My master has four sons in his family. They all left except one, who remained to be a driver. He would often come to the field and accuse one of us of having taken something. There are times, when we do not know that he is anywhere around. He would be in the woods watching us, first thing we would know, he would be sitting on the fence looking down upon us, and if any had been idle, the young master would visit him with blows. I have known him to kick this old woman who had raised and nursed him, and I have seen him punish others awfully in the woods.

We are constantly watched by the patrols, who ride about to try to catch us off the quarters, especially at the house of a free person of color. I have known some slaves to stretch clothes lines across the street, high enough to let the horse pass, but not the rider; then the boys would run, and the patrols in full chase would be thrown off by running against the lines. The patrols are poor white men, who live by plundering and stealing, getting rewards for runaways, and setting up little shops on the public roads. They will take whatever the slaves steal, paying in money, whiskey, or whatever the slaves want. They take pigs, sheep, wheat, corn or any thing that is raised. They almost encourage the slaves to steal. They then take these to the market the next day. When the slaves run away, these same traders catch them if they can, to get the reward.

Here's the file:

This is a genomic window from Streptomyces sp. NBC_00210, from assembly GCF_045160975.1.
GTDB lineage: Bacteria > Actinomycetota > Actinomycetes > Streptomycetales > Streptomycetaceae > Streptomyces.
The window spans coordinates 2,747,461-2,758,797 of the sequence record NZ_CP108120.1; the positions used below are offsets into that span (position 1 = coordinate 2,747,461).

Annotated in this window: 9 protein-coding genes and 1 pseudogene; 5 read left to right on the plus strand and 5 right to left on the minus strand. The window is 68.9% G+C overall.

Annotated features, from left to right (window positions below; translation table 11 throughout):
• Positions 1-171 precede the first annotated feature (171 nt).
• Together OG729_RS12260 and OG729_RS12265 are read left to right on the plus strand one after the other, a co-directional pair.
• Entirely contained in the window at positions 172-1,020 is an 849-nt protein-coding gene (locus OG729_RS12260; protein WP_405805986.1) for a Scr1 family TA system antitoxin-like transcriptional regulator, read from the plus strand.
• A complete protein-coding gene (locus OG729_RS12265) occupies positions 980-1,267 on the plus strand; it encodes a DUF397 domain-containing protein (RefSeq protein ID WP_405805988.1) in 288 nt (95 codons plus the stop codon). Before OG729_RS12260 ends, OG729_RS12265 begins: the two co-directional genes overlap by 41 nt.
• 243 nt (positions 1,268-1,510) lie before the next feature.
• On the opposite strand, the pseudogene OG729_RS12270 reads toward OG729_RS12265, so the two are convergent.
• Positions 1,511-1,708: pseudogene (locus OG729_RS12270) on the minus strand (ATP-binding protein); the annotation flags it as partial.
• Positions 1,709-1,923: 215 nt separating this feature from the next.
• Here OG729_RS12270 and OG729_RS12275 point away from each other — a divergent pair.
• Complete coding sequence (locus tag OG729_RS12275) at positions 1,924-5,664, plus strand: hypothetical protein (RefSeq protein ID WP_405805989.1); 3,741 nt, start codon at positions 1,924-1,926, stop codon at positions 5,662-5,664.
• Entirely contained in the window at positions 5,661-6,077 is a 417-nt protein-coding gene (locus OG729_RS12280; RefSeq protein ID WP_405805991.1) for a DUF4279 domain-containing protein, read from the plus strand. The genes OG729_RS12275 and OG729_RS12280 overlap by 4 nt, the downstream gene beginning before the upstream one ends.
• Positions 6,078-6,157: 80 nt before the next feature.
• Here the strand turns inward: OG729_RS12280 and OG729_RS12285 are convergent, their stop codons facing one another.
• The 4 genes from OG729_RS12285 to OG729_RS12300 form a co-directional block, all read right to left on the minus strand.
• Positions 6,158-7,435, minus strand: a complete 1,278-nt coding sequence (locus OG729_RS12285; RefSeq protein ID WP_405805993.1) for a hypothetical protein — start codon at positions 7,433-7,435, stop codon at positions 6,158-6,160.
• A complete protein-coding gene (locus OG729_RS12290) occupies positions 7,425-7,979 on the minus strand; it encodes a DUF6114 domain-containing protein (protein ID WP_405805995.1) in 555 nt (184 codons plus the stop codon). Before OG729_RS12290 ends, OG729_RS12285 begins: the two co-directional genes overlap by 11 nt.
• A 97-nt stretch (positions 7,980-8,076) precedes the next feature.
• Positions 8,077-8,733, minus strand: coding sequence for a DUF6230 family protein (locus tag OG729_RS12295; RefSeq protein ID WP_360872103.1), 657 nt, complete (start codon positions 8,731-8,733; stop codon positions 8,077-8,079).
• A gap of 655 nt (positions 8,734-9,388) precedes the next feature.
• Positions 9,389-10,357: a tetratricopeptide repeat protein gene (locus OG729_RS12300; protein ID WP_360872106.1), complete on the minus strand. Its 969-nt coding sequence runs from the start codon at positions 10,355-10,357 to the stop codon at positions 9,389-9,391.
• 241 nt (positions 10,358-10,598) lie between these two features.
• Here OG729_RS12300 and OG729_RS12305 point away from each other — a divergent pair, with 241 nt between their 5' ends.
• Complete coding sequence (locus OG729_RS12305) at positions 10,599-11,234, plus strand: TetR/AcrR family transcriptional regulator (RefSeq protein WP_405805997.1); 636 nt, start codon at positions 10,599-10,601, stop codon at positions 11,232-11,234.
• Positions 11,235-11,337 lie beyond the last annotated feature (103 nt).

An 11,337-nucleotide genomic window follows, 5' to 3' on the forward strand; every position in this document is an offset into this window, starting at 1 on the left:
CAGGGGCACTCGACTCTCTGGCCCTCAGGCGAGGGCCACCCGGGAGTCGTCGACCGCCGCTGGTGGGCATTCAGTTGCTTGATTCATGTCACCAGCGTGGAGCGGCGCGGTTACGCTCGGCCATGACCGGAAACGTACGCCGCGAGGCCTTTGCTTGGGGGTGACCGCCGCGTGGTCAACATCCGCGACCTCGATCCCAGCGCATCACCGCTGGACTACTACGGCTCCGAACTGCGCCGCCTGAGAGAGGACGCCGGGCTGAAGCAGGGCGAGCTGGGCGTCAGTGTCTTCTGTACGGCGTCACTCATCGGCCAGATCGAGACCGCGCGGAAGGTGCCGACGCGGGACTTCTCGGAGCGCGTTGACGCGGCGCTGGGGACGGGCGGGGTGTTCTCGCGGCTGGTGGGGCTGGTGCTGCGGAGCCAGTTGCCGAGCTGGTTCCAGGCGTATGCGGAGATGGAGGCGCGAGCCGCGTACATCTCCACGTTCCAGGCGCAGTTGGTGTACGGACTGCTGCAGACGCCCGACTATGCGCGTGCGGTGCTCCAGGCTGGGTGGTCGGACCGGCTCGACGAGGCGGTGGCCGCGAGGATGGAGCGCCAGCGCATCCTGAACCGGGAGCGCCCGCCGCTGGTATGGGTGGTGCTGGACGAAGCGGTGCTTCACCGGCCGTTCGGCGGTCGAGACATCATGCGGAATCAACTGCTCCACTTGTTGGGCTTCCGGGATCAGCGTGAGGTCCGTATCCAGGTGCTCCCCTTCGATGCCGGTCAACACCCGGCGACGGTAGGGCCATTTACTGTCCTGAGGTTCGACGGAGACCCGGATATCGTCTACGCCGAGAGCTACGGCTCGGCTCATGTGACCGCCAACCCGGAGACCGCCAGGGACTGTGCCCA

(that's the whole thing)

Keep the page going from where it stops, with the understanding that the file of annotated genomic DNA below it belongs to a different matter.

It is a very different and hard life then I was used to back home. Every night I plan my escape. I do worry though that I will not get far and will be caught the next morning and whipped. When I fall asleep I dream of my nights back home with you and father. I have accepted this new life and also the fact that I will never be able to return back to Africa ever again. I just hope that I would be able to escape as some slaves already have. If I am able to make it into the northern border, I will be free again.

Love your son,

Kunta Kinte